Is the "fire" taking hold in the Arab world? Tunisian “burning man revolution” a lesson in Complexity Theory
Wednesday, 2 February, 2011 5 Comments
For obvious reasons this and other blogs that talk about the threat of contagion and systemic risk have focussed, almost exclusively, upon financial and ecological inter-connectedness.
HOWEVER, once again we see a “pattern from nature” in these Geo-Political events. The institutional model is and will continue to be under extreme pressure to change as it is the vehicle of the “elites” and in uncertain or turbulent economic times scrutiny and criticism will only increase. Only those that are “structurally resilient” can withstand the heat of a fire that started in Tunisia with a spark and is gathering in intensity as it spreads through peoples inter-connected on numerous levels. People unified by a common purpose…to bring about a cultural paradigm shift.
I would urge you to read: “Disaster myopia”: Failing to learn the lessons of increased uncertainty
A Fruit seller, whose cart was impounded, and complaints ignored, by authorities, set himself on fire in a desperate act of protest. His actions have since been mirrored across the Arab World. Egypt, Syria, Jordan, Saudi Arabia and Iran. This is a measure of how disenfranchised the citizens of these countries feel. Whether fuelled by Political or Religious oppression, an increasing gulf between the “have’s” and the “have not’s”, corruption, crumbling infrastructure, a lack of jobs or food the message is the same. The “elites” who preside over institutions that have given them power and/or wealth will not give up power easily and are prepared to allow (or inflict) a considerable amount of suffering.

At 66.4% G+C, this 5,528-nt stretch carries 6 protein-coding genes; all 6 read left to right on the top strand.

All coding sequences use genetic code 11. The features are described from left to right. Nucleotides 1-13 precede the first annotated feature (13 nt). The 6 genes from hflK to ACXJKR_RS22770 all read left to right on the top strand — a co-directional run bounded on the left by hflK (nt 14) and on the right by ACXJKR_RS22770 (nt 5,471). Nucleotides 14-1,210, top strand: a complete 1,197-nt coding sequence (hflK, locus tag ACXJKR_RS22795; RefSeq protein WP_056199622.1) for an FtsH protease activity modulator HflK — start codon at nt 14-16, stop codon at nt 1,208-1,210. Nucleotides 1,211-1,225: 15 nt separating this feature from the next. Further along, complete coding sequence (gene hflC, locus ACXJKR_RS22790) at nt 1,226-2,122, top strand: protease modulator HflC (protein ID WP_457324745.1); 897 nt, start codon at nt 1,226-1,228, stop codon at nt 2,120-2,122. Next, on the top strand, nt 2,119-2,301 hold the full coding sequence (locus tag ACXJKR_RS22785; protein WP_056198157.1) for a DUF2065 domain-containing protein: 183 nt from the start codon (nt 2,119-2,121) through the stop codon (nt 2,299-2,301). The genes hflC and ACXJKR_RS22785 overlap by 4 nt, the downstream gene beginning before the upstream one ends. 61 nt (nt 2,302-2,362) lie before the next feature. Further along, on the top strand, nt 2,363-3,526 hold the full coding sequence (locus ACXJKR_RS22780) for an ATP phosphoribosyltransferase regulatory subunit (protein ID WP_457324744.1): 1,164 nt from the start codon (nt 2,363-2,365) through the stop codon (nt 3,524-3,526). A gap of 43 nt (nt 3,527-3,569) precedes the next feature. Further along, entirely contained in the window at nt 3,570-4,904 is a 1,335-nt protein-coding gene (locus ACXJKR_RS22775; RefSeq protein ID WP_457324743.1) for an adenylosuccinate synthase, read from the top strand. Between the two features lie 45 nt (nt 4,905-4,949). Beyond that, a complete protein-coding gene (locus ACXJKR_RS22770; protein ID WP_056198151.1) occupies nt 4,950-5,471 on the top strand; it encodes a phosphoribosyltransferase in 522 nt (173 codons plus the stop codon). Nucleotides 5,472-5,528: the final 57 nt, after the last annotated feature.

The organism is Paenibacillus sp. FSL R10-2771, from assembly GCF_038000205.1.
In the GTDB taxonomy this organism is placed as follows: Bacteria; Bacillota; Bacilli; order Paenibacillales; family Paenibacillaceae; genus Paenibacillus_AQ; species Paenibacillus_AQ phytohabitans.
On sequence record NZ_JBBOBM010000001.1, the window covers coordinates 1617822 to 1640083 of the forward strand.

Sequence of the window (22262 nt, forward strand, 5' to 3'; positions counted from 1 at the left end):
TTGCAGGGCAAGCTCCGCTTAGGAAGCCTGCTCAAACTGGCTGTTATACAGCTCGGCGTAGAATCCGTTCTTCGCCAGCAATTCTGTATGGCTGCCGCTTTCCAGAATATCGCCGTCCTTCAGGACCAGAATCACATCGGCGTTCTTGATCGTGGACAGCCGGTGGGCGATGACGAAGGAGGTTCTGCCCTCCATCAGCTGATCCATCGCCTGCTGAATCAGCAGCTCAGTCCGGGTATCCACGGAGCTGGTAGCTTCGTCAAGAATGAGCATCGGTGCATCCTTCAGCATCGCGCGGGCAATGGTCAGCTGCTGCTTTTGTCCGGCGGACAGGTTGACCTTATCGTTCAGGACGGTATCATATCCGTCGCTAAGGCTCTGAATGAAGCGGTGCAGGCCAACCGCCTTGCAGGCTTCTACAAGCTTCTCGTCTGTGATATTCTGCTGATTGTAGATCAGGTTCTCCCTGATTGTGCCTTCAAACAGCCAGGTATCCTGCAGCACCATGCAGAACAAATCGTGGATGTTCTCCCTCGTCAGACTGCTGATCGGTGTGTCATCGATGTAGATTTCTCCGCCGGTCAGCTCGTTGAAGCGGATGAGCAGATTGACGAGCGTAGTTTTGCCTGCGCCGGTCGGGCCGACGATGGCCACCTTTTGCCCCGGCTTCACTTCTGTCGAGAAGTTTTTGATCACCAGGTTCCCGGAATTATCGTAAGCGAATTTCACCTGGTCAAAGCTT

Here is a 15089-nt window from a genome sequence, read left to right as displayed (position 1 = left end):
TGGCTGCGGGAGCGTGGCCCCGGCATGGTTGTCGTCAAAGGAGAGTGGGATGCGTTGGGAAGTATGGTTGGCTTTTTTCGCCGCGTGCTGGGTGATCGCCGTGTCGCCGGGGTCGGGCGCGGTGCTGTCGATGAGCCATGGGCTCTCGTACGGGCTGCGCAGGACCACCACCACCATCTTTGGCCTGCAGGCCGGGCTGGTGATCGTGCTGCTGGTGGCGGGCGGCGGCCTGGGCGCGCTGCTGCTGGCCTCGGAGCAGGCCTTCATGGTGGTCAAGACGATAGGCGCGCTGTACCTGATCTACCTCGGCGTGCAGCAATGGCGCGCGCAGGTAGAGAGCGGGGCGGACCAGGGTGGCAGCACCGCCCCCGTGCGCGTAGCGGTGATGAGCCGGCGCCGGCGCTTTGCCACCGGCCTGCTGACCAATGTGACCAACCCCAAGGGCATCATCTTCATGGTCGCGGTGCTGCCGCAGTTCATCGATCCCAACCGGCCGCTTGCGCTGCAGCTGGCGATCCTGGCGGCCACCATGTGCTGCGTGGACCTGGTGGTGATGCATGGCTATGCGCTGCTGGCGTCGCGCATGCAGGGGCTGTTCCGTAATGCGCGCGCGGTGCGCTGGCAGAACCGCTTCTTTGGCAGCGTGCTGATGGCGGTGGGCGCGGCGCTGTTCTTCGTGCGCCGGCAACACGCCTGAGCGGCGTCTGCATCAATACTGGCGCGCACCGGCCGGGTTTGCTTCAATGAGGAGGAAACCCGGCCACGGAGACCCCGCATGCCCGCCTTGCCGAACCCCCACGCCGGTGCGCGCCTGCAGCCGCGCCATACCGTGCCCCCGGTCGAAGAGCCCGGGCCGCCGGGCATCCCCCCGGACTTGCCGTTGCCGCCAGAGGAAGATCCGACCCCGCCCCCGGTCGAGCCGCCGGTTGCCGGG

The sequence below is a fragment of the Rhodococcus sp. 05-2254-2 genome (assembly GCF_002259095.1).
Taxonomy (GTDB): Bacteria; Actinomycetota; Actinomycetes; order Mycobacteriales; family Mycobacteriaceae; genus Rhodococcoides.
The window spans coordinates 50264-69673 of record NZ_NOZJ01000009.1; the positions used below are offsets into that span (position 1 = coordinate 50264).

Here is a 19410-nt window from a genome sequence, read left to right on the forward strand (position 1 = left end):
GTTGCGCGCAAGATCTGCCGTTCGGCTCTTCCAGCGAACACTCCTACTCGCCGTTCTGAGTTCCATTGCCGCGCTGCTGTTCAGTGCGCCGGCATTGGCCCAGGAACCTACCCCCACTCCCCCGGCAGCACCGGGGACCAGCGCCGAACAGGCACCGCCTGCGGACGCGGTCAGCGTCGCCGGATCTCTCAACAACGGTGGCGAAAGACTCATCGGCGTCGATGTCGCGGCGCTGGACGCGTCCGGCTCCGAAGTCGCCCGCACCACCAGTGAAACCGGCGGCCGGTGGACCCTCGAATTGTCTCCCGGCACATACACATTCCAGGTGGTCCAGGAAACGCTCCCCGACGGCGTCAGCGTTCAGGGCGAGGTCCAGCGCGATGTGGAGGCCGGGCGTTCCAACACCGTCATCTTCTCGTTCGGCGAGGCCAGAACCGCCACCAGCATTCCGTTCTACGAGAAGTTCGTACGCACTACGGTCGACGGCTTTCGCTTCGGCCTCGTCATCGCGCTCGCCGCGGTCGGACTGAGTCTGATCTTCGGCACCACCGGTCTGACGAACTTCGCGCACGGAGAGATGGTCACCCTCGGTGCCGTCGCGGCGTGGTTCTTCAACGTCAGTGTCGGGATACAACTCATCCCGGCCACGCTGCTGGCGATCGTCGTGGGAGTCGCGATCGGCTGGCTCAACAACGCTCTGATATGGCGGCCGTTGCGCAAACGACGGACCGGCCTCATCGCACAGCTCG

Since the unrest in Tunisia, now Egypt, with growing concerns about other middle eastern states, in particular Jordan, we are witnessing “the butterfly effect”, a characteristic of complex systems, on our TV screens. This is contagion akin to the “systemic risk” that crippled the global financial markets in a matter of hours. This time it’s visible (dare I say transparent) unlike so much that has been perpetrated against these citizens – the structures are not so closely coupled as are bank IT systems and financial markets so, by comparison, this is happening slow motion and in full view.
Many people, myself included, envisaged civilian unrest, similar to that seen in Greece, as a direct result of sovereign financial problems: Economic to Cultural and Social domains but such is the nature of complex systems that it is not possible to predict when, where or what will cause the sudden (and dramatic) switch from one mode to another at the point of “critical complexity”.
It is also worth observing that this “tipping point” can, in part, be attributed to the fact that current institutional models have been found wanting and inflexible. Paralysed by their own complexity! I have been pointing to the work of Joseph Tainter “The Collapse of Complex Civilizations” and there are obvious parallels.
It would be a very naive Exec. who cannot see, in these events, a lesson for business! For some, with, for example, Supply Chain exposure, or, the region as a key market it may be too late! Already people are experiencing what life is like without “order”, access to cash, food, mobile communications and internet. Think about it for a minute how would your business cope? How resilient is it really?
Scary!? Well, if you haven’t done so already, now think about how YOU and YOUR FAMILY would cope in a society without these things?
THE concern now is just how will the post-critical landscape look? We all should be fearful of the a series of new Islamic states but, if you are an Israeli this must be really difficult! Egypt are so much more than near neighbours.
Support the cause of freedom for a nation oppressed and brutalised by its own leader OR a Dictator who has provided a strategic and welcome “firebreak” due to his close allegiance with USA and efforts in peace talks.